"Dr. Demopoulos passed away a short time later, leaving unfinished (and in shambles) his alleged efforts to consolidate his business and account for the resulting rights and equity owed the shareholders," the complaint continues. "Since Dr. Demopoulos’ stroke, the Eastwood Trust has undertaken herculean efforts to obtain information from Defendants concerning the business operations, shareholders and intellectual property of Dr. Demopoulos’ companies, including with respect to the Defendant- entities. But Defendants refuse to provide even the bare-minimum; instead, they spent the last two years employing a strategy of inordinate delay with kind words, empty promises and the trickling of incomplete, contradictory and the vaguest of information. All the while, during which time they solicited additional investments from the Eastwood Trust, Defendants have been working to develop and profit from all of the glutathione patents that rightfully belong to the shareholders of APC, including the Eastwood Trust."
Eastwood wants declarations over inventorship and a constructive trust over patents. He also is claiming conversion, and is represented by Paul LiCalsi and other attorneys at Robins Kaplan.
Davis couldn't be reached for comment.

Saturday 25 August 2018

Cowboy Favorites: Album Cover Photo Shoot Revealed

Since it was first released back in September 1963, Clint’s long player Cowboy Favorites (left) has always withheld a mystery – where was the cover photo taken? It has been widely assumed that it was probably taken during the filming of a Rawhide episode, but sadly, the album’s sleeve notes on the reverse never contained any such information. At last, I think I am finally able to provide some form of answer – and if the source of that information is correct, an actual date.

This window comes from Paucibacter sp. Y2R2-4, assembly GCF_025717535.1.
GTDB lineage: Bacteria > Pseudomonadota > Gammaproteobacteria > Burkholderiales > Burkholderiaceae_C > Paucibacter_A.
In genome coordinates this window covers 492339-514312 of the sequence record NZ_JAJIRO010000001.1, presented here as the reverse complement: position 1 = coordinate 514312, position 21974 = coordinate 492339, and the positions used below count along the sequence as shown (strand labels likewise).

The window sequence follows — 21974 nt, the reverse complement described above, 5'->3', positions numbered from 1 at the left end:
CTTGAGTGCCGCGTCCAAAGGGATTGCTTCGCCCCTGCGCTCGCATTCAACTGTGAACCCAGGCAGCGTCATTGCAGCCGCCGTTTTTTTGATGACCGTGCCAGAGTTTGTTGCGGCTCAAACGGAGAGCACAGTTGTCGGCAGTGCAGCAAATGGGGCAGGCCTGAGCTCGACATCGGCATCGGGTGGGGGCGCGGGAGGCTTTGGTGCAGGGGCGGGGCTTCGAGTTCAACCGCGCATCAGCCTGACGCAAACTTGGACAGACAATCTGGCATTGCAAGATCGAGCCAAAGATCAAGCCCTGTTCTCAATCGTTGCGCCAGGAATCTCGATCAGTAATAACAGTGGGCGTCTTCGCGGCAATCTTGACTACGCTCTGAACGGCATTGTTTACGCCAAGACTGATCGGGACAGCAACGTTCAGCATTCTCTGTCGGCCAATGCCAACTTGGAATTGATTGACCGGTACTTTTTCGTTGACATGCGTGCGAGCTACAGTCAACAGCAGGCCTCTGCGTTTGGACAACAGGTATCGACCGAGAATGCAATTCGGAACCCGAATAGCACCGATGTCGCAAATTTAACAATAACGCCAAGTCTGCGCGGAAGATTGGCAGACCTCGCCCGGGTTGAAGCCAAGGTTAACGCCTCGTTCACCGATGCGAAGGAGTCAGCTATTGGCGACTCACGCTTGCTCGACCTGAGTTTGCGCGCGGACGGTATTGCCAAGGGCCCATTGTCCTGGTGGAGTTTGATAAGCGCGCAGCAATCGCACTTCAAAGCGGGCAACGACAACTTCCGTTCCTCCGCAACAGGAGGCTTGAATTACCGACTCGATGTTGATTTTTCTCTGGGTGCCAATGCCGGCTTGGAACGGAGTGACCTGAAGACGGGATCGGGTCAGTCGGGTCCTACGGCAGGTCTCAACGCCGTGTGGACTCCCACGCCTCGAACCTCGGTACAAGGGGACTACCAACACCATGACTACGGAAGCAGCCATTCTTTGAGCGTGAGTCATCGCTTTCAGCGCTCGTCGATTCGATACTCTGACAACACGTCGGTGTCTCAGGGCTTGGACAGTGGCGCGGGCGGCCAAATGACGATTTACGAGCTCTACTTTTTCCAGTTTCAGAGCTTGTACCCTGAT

Just recently I discovered quite a few photos that are all dated as April 5th, 1960. The location was actually at CBS Television City in Hollywood, California. On some larger versions of the photos the buildings can clearly be seen in the background. In fact, April 5th looked to be a pretty full day for Eastwood as he appeared to spend most of the day and evening at the buildings. There are three main photo sessions centred on Clint during this day. 

Firstly, there’s quite an extensive shoot of Clint photographed in and around the CBS studios dressed in casual clothing. Secondly, there is this apparent photo shoot of Clint in full Rawhide garb. And lastly, Clint is dressed formally in a dinner suite for what is described as being a Season / year-end holiday party held at the studios. I am planning on posting these shots in a separate post named ‘Clint in the Sixties at CBS’ so make sure to check back.
In the meantime, enjoy these wonderful rare shots.